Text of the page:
not sure how i feel about these. for sale. for $700.
Propaganda is a form of communication that is aimed at influencing the attitude of a community toward some cause or position so as to benefit oneself or one’s group.
And art, IMO, is any form of creation as a means of expression. Who creates without expression? And when is expression ever neutral?
Personal or political, if you share your art, isn’t it propaganda? Aren’t you hoping to change the way people think about something, even if it’s only yourself?
Do you have thoughts? I know this is wide. Answer widely. and please excuse my lack of academic understanding.
Are you turned off by artists who are/seem really “political” or constantly pushing a message/cause? Sometimes? Always? Why? At what point could you consider it propaganda? (Consider, for example, the length of the spectrum from SuperBowl commercials to campaign ads. Are they really that different?)
Please answer in the comments here. This need not be overly wrought. define art for yourself, define propaganda for yourself, and then tell me where their relative intersections lie for you, and how you feel about that/how it affects your support/how affected you are/how you are affected by any form of what you define as art.Filed in art | Tagged with propaganda | Comments (3)
as a follow-up to my last post on shepard fairey…..if other people don’t see this as selling out, i think my sense of irony is totally miscalibrated, and if that’s the case, i should just give up trying to discern anything meaningful about art or politics or culture and let the whole world roll over me like water off a duck’s back.
Filed in art, culture and random linkage | Tagged with propaganda, selling out, shepard fairey | Comments (5)
Consumers of the World Unite
By ERIC WILSON, New York Times
January 7, 2009
SHOPPING, these days, is a political act. If you are brave enough to buy a $2,000 Prada handbag, you might rationalize that you are helping to stimulate the economy. Solidarity, people!
Saks Fifth Avenue, which has surely felt the recession’s sting, is taking just such a fist-raising stand with its spring marketing. The campaign is inspired by the bold graphic designs and propaganda spirit of Constructivist art — although it is intended to be tongue-in-cheek.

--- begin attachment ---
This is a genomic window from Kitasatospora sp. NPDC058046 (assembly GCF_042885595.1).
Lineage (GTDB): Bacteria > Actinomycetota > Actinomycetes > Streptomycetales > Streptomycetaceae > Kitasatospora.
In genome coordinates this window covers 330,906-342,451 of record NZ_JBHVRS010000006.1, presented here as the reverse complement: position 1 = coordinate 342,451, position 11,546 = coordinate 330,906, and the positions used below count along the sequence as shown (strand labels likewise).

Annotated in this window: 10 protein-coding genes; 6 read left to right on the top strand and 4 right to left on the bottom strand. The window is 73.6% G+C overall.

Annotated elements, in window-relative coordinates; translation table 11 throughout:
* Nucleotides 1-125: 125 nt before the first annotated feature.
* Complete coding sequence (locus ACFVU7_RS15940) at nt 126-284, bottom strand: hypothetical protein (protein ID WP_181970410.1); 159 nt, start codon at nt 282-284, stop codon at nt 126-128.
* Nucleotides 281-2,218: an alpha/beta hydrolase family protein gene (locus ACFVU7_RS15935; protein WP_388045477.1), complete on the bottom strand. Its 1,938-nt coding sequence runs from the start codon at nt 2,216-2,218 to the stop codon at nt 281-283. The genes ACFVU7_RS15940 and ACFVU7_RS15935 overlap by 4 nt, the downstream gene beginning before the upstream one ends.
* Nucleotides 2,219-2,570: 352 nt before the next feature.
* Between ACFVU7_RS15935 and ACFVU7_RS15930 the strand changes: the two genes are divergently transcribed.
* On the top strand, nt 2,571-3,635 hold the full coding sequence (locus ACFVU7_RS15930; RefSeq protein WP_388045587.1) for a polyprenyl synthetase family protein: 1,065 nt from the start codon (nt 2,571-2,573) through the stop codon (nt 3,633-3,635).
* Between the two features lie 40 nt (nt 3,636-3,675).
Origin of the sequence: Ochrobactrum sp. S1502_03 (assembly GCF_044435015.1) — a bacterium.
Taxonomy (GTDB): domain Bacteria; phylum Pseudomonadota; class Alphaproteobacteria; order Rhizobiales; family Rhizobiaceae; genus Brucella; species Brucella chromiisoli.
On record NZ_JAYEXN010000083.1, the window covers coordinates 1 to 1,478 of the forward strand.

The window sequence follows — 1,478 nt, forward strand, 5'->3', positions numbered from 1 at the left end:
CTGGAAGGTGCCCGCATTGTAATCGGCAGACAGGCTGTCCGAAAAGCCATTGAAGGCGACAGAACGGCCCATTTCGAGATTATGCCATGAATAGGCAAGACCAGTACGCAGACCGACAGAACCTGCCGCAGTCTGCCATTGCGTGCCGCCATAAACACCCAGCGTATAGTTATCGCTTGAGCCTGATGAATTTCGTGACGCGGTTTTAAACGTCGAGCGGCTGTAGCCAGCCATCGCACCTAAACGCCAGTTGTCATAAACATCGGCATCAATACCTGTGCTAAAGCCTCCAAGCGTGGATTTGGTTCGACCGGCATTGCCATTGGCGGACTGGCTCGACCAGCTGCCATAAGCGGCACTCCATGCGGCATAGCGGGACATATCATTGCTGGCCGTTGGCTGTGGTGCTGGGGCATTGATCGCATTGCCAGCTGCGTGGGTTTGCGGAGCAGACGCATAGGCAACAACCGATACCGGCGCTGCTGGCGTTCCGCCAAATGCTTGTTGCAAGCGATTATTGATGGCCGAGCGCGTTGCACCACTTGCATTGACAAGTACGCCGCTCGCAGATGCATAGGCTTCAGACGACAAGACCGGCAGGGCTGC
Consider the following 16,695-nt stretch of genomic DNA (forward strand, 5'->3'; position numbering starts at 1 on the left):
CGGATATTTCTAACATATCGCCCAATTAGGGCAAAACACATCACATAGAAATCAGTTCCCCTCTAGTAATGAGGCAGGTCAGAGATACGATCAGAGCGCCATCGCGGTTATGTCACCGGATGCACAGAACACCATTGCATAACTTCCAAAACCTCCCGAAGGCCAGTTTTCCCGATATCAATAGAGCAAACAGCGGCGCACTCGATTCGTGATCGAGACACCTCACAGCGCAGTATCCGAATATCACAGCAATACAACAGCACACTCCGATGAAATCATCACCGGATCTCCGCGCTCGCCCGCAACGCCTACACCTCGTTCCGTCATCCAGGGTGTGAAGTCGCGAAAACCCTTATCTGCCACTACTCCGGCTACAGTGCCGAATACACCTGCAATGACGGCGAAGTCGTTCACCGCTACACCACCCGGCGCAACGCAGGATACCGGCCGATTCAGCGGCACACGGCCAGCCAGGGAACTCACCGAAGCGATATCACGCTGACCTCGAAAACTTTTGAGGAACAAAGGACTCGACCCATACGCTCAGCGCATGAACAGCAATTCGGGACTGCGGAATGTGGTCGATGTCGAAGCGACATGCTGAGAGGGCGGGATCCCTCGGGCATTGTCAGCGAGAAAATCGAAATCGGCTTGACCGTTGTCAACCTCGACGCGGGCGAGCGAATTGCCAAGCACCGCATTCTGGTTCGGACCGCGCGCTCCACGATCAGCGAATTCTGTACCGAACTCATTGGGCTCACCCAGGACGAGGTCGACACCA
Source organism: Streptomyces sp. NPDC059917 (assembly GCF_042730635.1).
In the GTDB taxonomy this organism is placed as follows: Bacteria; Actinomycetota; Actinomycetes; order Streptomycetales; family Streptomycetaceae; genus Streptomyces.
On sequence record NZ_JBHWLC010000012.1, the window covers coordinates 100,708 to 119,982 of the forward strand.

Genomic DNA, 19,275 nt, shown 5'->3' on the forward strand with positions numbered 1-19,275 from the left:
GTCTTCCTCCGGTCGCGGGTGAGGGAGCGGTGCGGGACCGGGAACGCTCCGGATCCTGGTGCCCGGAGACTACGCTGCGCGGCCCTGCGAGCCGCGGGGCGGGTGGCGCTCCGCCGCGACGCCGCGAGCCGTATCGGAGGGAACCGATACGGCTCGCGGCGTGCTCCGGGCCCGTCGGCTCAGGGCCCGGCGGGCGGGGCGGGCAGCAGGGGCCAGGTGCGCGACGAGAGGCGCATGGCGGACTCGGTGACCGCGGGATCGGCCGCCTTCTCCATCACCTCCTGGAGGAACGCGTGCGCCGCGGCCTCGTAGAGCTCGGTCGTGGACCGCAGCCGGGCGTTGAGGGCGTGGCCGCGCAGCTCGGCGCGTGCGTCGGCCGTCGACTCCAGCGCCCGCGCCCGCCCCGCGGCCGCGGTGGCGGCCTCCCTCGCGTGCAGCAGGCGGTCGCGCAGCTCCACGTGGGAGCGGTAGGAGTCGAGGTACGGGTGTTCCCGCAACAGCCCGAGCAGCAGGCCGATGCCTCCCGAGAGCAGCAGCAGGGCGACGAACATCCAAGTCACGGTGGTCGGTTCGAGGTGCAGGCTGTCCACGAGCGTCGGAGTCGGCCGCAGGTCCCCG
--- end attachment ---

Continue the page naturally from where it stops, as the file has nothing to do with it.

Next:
The store hired Shepard Fairey, the artist who created the stylized Hope poster of Barack Obama that became one of the most highly visible, though unofficial, images of the presidential campaign, to design its catalog covers and shopping bags. They bear a rather unsubtle allusion to advertisements made in the 1920s for state-run department stores in the Soviet Union. Continue reading »
well, this is more than a little disconcerting.
shepard fairey, a political street artist i’ve long admired and whose art i recently even considered getting tattooed on my body, seems to have really sold out (as jon notes in the comments, he did corporate art work before).
i noted that Obey Giant recently launched a clothing line. it seemed a little odd to me that a voice against social conformity and for revolution – i mean – “OBEY” – come on. – was suddenly selling miniskirts and skinny jeans and handbags, but whatever.
i didn’t want to be hyper-judgemental about the fact that the obey clothing line is obviously catering to current hipster trends. “hipster” is always challenge to try to define, although you know one when you see one, but IMO hipsters can most generically be defined as people who follow along with whatever is hip. and hip changes every, oh, 30 seconds. so the idea of this Revolutionary catering to this group seems……trendy. i mean, yes, the hipster group as a target market has a lot of cache in terms of perpetuating a trend, and a lot of money. so if you want to pick a target market to spread your meme as quickly as possible, obviously it’s the best choice.
so then, spreading the word to Gen Y/ Gen O using their most common mode of participation – consumerism: is it possible to do so without crossing over to the dark side? my gut was still sinking looking at the obey clothing website, and so i defaulted to considering what, to me, is one of the most basic metrics of determining whether someone has, in fact, “sold out”: production.
Sent: Thursday, December 11, 2008 11:54 AM
Subject: where is obey clothing made?
sorry if you have an FAQ on your site somewhere, but i can’t find it…..
From: “OBEY Clothing”
Subject: RE: where is obey clothing made?
Most of our product is made in China; however, our tee shirts are all made
in the U.S.A. Hope this helps and thanks for the support.
Date: Thu, 11 Dec 2008 12:12:24 -0800
Subject: RE: where is obey clothing made?
hm. that’s a bit hard to reconcile.
HEY SHEPARD FAIREY: CARE TO RATIONALIZE OUTSOURCING IN THE CONTEXT OF THE MESSAGE OF YOUR ART? AND IN THE CONTEXT OF “HOPE” and “CHANGE” and “PROGRESS” FOR AMERICA?
or maybe your message has never been what we believed it to be, and all you really did was “cynically turned graffiti culture into a self-promoting ad campaign, turning street art into a cheap hustle that is no different from corporate advertising” (erick lyle).
Filed in art, culture and random linkage, most linked/commented on | Tagged with propaganda, selling out, shepard fairey | Comments (14)
“When a right-wing Republican is the one concocting your anti-Establishment image, you start to wonder if the entire hipster movement has been duped into becoming puppets of Hayne’s billionaire income. Because if we’re all suckers, that just sucks.” –nymag